· Amundsen Trail, off-leash area, between Amboy Road and Hylan Boulevard

· Arthur Von Briesen Park, off-leash area, lawn area, mid-park on the right side

· Bloomingdale Park, dog run, Maguire Avenue behind athletic fields closer to Ramona Avenue

· Clove Lakes Park, off-leash area, open field above picnic area near Royal Oak Road and Rice Avenue

· Clove Lakes Park, off-leash area, Brookside Avenue between Alpine Court and Kingsley Avenue (lawn area)

· Clove’s Tail Park, off-leash area, lawn area, corner of Victory Boulevard and Little Clove Road

· Conference House Park, dog run, Clermont Avenue and Massachusetts Street.

· Cozzens Woods Park, off-leash area, Page Avenue between Hylan Boulevard and Amboy Road

· Crescent Beach Park, off-leash area, Tennyson Drive and Glover Avenue. Located at meadow area leading to beach

· Evergreen Park, off-leash area, Greaves Avenue and Evergreen Street

· Father Macris Park, off-leash area, lawn beyond ballfield

· Ida Court Playground dog run, Ida Court between North Railroad Street and Drumgoole Road East

· Lemon Creek Park, off-leash area, bottom of Seguine Avenue at Johnston Terrace; just below playground

· Siedenburg Park, off-leash area, Greaves Avenue and Evergreen Street.

· Silver Lake Park, dog run, Victory Boulevard below the pavilion, across from the Parkview Apartments

· South Beach Park, off-leash area. Note: On sand after Labor Day and before Memorial Day

· Willowbrook Park, off-leash area, Archery Range Field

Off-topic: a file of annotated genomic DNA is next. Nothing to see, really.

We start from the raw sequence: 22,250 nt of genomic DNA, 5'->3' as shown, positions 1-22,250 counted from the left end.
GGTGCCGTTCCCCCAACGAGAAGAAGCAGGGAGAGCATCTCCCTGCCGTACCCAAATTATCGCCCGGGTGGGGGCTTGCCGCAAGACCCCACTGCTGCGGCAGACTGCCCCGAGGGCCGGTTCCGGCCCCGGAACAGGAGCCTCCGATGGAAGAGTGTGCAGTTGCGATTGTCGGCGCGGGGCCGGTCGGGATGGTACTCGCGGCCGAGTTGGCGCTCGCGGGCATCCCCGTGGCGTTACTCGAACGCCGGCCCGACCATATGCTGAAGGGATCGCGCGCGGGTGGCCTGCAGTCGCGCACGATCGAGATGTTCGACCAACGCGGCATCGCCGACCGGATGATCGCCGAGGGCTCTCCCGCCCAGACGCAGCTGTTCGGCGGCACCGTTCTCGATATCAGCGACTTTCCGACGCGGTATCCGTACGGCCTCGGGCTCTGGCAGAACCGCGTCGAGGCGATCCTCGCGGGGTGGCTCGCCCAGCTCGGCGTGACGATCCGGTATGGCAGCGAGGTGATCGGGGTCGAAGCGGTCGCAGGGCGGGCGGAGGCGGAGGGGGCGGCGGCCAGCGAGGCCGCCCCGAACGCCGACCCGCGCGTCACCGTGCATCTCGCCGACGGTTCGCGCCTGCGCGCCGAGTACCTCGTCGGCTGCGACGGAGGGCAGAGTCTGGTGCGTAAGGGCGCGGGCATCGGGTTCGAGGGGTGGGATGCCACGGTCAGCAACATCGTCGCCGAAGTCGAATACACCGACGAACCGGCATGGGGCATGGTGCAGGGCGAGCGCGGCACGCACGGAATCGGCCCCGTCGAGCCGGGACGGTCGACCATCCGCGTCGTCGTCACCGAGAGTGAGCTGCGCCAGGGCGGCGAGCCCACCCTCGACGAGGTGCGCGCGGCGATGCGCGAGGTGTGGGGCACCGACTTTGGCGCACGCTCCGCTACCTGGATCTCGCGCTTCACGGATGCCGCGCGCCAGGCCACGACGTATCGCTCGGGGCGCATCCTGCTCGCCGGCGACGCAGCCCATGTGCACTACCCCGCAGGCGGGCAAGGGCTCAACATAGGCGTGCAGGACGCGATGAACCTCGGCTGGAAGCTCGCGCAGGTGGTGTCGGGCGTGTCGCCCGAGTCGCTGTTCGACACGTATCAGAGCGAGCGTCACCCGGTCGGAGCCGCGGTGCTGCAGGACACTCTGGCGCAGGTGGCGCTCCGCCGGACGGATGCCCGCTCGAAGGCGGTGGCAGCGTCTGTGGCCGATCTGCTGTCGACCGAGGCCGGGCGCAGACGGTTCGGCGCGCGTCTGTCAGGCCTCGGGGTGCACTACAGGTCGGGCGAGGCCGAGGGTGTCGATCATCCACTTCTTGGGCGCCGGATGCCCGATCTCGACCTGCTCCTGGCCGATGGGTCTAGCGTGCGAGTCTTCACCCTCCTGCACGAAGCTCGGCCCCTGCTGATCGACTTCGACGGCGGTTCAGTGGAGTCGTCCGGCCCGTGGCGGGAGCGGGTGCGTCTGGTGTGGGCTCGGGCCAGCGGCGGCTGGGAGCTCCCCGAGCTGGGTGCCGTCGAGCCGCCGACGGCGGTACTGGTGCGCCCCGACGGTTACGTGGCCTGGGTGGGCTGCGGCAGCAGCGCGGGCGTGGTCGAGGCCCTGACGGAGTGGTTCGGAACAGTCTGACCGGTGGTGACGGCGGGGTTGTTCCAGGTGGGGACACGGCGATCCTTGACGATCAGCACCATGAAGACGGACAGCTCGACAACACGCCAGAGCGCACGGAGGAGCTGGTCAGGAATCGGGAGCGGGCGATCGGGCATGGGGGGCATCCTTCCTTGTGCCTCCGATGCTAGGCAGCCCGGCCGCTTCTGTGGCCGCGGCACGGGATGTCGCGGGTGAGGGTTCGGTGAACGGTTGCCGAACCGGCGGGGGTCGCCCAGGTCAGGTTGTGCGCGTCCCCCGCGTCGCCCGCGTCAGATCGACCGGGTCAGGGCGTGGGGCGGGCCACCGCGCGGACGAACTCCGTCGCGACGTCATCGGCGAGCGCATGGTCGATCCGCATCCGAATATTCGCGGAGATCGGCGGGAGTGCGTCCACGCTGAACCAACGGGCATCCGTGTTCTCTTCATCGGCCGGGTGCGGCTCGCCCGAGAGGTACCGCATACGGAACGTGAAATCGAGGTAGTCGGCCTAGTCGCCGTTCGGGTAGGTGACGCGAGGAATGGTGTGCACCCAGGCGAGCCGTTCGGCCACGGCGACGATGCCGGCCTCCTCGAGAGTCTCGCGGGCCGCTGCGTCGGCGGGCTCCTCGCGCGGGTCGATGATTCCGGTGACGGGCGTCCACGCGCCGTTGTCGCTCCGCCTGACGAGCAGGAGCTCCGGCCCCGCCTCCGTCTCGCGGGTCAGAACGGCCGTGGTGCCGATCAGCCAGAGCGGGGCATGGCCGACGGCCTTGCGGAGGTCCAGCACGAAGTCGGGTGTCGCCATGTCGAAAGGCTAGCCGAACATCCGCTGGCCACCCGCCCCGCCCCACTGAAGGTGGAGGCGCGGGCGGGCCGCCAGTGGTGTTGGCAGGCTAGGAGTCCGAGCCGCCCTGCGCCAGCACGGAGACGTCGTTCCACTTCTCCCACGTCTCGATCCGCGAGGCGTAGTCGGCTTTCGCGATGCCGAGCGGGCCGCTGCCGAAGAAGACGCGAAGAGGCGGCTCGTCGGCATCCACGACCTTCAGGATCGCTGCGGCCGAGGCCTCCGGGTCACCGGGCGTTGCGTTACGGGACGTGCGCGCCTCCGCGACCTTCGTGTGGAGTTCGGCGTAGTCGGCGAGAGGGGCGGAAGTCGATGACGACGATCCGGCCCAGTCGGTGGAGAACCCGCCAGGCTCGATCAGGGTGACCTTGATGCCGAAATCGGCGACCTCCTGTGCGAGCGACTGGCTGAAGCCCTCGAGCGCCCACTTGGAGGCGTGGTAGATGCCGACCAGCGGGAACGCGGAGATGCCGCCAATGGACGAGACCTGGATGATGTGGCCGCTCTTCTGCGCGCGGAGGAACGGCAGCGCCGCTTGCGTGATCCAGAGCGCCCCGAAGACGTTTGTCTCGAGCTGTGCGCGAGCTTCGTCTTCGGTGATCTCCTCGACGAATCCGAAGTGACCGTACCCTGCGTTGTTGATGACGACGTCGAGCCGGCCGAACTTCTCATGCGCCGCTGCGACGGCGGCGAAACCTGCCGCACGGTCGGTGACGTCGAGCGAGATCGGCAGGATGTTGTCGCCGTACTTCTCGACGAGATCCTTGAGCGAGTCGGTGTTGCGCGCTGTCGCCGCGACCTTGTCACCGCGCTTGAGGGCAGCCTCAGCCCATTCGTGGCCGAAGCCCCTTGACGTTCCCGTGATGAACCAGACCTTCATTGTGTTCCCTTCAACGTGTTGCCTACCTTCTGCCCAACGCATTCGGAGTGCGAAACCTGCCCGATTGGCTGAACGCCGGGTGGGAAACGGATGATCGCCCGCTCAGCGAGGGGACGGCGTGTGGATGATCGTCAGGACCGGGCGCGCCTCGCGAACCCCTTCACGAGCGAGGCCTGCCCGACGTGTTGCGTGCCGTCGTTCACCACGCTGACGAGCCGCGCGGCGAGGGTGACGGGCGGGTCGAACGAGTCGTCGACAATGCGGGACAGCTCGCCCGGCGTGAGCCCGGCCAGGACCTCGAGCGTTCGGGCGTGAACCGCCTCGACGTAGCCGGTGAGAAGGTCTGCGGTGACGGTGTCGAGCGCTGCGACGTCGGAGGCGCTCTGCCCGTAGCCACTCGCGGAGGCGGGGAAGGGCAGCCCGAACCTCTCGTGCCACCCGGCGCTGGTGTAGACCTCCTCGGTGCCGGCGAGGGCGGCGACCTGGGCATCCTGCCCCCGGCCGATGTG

· Wolfe’s Pond Park, dog run, to the left of Cornelia Avenue

For more information with rules and regulations, visit


Dogs are not allowed to enter any bathing facilities, including New York City beaches. However, from Oct. 1 through May 1, leashed dogs are allowed on the sand and boardwalk at Midland Beach and South Beach.

Leashed dogs are allowed on the boardwalk/promenade at Midland Beach and South Beach.

For more information with rules and regulations, visit


If you think your pet may have ingested a potentially poisonous substance, contact the Pet Poison hotline at 855-764-7661 or, or contact the ASPCA Animal Poison Control Center at 888-426-4435 or

As the seasons change, keep in mind the plants that are poisonous to animals:


To report an incident of animal abuse, call Crime Stoppers at 800-577-TIPS or visit


To contact an environmental conservation police officer or report suspected violations, contact the DEC Law Enforcement Dispatch Center at 844-DEC-ECOS (844-332-3267) or